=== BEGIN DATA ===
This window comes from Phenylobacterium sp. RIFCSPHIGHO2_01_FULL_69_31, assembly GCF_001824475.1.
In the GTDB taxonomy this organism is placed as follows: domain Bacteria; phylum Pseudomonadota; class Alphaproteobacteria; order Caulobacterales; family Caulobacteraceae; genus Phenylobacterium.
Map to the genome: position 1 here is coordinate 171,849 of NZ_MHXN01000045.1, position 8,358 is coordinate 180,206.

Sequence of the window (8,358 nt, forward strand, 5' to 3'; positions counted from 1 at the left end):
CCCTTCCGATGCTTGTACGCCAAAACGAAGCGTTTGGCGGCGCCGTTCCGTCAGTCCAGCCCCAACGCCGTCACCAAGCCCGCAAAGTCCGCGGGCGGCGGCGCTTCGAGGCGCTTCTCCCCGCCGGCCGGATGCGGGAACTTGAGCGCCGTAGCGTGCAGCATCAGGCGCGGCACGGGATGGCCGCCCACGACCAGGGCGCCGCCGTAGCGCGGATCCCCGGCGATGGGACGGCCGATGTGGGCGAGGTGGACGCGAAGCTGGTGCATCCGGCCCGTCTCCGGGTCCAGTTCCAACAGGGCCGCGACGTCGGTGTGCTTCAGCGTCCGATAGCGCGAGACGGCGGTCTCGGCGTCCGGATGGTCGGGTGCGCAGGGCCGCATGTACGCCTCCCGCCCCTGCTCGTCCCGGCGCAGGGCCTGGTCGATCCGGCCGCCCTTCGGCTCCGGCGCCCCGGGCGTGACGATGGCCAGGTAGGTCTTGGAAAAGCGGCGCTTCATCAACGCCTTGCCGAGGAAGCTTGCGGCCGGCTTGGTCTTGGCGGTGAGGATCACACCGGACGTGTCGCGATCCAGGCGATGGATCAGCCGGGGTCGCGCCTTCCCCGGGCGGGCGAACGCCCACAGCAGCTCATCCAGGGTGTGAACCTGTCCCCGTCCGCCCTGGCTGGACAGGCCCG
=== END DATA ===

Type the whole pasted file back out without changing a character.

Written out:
This window comes from Phenylobacterium sp. RIFCSPHIGHO2_01_FULL_69_31, assembly GCF_001824475.1.
In the GTDB taxonomy this organism is placed as follows: domain Bacteria; phylum Pseudomonadota; class Alphaproteobacteria; order Caulobacterales; family Caulobacteraceae; genus Phenylobacterium.
Map to the genome: position 1 here is coordinate 171,849 of NZ_MHXN01000045.1, position 8,358 is coordinate 180,206.

Sequence of the window (8,358 nt, forward strand, 5' to 3'; positions counted from 1 at the left end):
CCCTTCCGATGCTTGTACGCCAAAACGAAGCGTTTGGCGGCGCCGTTCCGTCAGTCCAGCCCCAACGCCGTCACCAAGCCCGCAAAGTCCGCGGGCGGCGGCGCTTCGAGGCGCTTCTCCCCGCCGGCCGGATGCGGGAACTTGAGCGCCGTAGCGTGCAGCATCAGGCGCGGCACGGGATGGCCGCCCACGACCAGGGCGCCGCCGTAGCGCGGATCCCCGGCGATGGGACGGCCGATGTGGGCGAGGTGGACGCGAAGCTGGTGCATCCGGCCCGTCTCCGGGTCCAGTTCCAACAGGGCCGCGACGTCGGTGTGCTTCAGCGTCCGATAGCGCGAGACGGCGGTCTCGGCGTCCGGATGGTCGGGTGCGCAGGGCCGCATGTACGCCTCCCGCCCCTGCTCGTCCCGGCGCAGGGCCTGGTCGATCCGGCCGCCCTTCGGCTCCGGCGCCCCGGGCGTGACGATGGCCAGGTAGGTCTTGGAAAAGCGGCGCTTCATCAACGCCTTGCCGAGGAAGCTTGCGGCCGGCTTGGTCTTGGCGGTGAGGATCACACCGGACGTGTCGCGATCCAGGCGATGGATCAGCCGGGGTCGCGCCTTCCCCGGGCGGGCGAACGCCCACAGCAGCTCATCCAGGGTGTGAACCTGTCCCCGTCCGCCCTGGCTGGACAGGCCCG